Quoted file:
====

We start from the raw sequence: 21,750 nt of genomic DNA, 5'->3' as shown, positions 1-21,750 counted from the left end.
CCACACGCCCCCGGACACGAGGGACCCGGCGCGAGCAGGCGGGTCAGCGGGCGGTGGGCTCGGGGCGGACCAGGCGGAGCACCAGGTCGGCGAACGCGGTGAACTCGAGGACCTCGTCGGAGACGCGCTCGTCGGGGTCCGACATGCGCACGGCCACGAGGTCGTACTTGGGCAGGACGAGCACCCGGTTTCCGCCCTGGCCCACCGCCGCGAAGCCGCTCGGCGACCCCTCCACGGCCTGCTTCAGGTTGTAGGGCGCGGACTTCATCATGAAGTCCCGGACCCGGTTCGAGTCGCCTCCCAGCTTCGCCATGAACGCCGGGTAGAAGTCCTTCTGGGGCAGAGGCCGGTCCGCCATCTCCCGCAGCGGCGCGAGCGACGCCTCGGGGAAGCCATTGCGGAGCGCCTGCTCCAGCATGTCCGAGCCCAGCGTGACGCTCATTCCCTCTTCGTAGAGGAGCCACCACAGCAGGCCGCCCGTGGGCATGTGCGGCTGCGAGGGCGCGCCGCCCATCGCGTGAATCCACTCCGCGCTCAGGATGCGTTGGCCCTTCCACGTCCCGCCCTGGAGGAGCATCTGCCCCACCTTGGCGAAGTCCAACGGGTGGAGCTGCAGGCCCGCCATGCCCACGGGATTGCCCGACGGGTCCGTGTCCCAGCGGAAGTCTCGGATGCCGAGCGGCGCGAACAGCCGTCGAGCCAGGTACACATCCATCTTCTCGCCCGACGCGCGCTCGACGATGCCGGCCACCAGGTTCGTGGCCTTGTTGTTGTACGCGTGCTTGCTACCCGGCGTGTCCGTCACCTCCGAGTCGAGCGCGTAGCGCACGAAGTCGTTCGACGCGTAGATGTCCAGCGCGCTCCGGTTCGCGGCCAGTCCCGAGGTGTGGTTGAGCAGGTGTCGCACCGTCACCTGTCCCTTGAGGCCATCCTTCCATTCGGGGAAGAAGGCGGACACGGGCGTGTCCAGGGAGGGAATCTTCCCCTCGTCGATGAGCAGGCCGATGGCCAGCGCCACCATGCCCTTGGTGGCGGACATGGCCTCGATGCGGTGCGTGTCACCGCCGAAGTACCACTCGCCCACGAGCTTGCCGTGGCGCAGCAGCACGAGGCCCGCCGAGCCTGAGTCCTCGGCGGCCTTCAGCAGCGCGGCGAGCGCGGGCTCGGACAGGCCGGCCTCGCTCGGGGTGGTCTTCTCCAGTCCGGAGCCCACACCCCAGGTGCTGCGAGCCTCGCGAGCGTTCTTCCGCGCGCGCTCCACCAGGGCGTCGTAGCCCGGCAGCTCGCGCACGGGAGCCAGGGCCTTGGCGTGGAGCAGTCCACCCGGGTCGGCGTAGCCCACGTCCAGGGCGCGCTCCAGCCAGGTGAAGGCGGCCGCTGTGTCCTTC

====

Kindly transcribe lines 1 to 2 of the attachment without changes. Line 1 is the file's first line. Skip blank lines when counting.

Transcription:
We start from the raw sequence: 21,750 nt of genomic DNA, 5'->3' as shown, positions 1-21,750 counted from the left end.
CCACACGCCCCCGGACACGAGGGACCCGGCGCGAGCAGGCGGGTCAGCGGGCGGTGGGCTCGGGGCGGACCAGGCGGAGCACCAGGTCGGCGAACGCGGTGAACTCGAGGACCTCGTCGGAGACGCGCTCGTCGGGGTCCGACATGCGCACGGCCACGAGGTCGTACTTGGGCAGGACGAGCACCCGGTTTCCGCCCTGGCCCACCGCCGCGAAGCCGCTCGGCGACCCCTCCACGGCCTGCTTCAGGTTGTAGGGCGCGGACTTCATCATGAAGTCCCGGACCCGGTTCGAGTCGCCTCCCAGCTTCGCCATGAACGCCGGGTAGAAGTCCTTCTGGGGCAGAGGCCGGTCCGCCATCTCCCGCAGCGGCGCGAGCGACGCCTCGGGGAAGCCATTGCGGAGCGCCTGCTCCAGCATGTCCGAGCCCAGCGTGACGCTCATTCCCTCTTCGTAGAGGAGCCACCACAGCAGGCCGCCCGTGGGCATGTGCGGCTGCGAGGGCGCGCCGCCCATCGCGTGAATCCACTCCGCGCTCAGGATGCGTTGGCCCTTCCACGTCCCGCCCTGGAGGAGCATCTGCCCCACCTTGGCGAAGTCCAACGGGTGGAGCTGCAGGCCCGCCATGCCCACGGGATTGCCCGACGGGTCCGTGTCCCAGCGGAAGTCTCGGATGCCGAGCGGCGCGAACAGCCGTCGAGCCAGGTACACATCCATCTTCTCGCCCGACGCGCGCTCGACGATGCCGGCCACCAGGTTCGTGGCCTTGTTGTTGTACGCGTGCTTGCTACCCGGCGTGTCCGTCACCTCCGAGTCGAGCGCGTAGCGCACGAAGTCGTTCGACGCGTAGATGTCCAGCGCGCTCCGGTTCGCGGCCAGTCCCGAGGTGTGGTTGAGCAGGTGTCGCACCGTCACCTGTCCCTTGAGGCCATCCTTCCATTCGGGGAAGAAGGCGGACACGGGCGTGTCCAGGGAGGGAATCTTCCCCTCGTCGATGAGCAGGCCGATGGCCAGCGCCACCATGCCCTTGGTGGCGGACATGGCCTCGATGCGGTGCGTGTCACCGCCGAAGTACCACTCGCCCACGAGCTTGCCGTGGCGCAGCAGCACGAGGCCCGCCGAGCCTGAGTCCTCGGCGGCCTTCAGCAGCGCGGCGAGCGCGGGCTCGGACAGGCCGGCCTCGCTCGGGGTGGTCTTCTCCAGTCCGGAGCCCACACCCCAGGTGCTGCGAGCCTCGCGAGCGTTCTTCCGCGCGCGCTCCACCAGGGCGTCGTAGCCCGGCAGCTCGCGCACGGGAGCCAGGGCCTTGGCGTGGAGCAGTCCACCCGGGTCGGCGTAGCCCACGTCCAGGGCGCGCTCCAGCCAGGTGAAGGCGGCCGCTGTGTCCTTC